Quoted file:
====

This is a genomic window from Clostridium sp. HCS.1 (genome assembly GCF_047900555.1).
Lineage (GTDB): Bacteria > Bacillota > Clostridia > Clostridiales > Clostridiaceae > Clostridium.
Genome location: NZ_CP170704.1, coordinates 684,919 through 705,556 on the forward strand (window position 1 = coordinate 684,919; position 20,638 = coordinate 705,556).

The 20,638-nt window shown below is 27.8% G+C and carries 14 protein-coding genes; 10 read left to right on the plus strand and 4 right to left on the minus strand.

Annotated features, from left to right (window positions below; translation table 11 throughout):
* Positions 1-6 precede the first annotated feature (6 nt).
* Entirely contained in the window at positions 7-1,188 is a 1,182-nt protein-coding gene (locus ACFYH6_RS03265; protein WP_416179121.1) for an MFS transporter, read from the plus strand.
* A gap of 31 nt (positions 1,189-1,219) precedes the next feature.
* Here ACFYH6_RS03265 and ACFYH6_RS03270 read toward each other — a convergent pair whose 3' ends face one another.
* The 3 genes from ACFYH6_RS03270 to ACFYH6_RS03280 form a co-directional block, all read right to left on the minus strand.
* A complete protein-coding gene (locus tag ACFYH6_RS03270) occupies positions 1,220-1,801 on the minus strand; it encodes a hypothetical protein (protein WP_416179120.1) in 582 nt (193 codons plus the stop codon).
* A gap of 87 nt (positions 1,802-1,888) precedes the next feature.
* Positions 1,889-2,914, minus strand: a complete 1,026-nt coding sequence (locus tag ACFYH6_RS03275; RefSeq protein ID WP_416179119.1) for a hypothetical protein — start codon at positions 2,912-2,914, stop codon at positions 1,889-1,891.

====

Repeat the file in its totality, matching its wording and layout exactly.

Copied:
This is a genomic window from Clostridium sp. HCS.1 (genome assembly GCF_047900555.1).
Lineage (GTDB): Bacteria > Bacillota > Clostridia > Clostridiales > Clostridiaceae > Clostridium.
Genome location: NZ_CP170704.1, coordinates 684,919 through 705,556 on the forward strand (window position 1 = coordinate 684,919; position 20,638 = coordinate 705,556).

The 20,638-nt window shown below is 27.8% G+C and carries 14 protein-coding genes; 10 read left to right on the plus strand and 4 right to left on the minus strand.

Annotated features, from left to right (window positions below; translation table 11 throughout):
* Positions 1-6 precede the first annotated feature (6 nt).
* Entirely contained in the window at positions 7-1,188 is a 1,182-nt protein-coding gene (locus ACFYH6_RS03265; protein WP_416179121.1) for an MFS transporter, read from the plus strand.
* A gap of 31 nt (positions 1,189-1,219) precedes the next feature.
* Here ACFYH6_RS03265 and ACFYH6_RS03270 read toward each other — a convergent pair whose 3' ends face one another.
* The 3 genes from ACFYH6_RS03270 to ACFYH6_RS03280 form a co-directional block, all read right to left on the minus strand.
* A complete protein-coding gene (locus tag ACFYH6_RS03270) occupies positions 1,220-1,801 on the minus strand; it encodes a hypothetical protein (protein WP_416179120.1) in 582 nt (193 codons plus the stop codon).
* A gap of 87 nt (positions 1,802-1,888) precedes the next feature.
* Positions 1,889-2,914, minus strand: a complete 1,026-nt coding sequence (locus tag ACFYH6_RS03275; RefSeq protein ID WP_416179119.1) for a hypothetical protein — start codon at positions 2,912-2,914, stop codon at positions 1,889-1,891.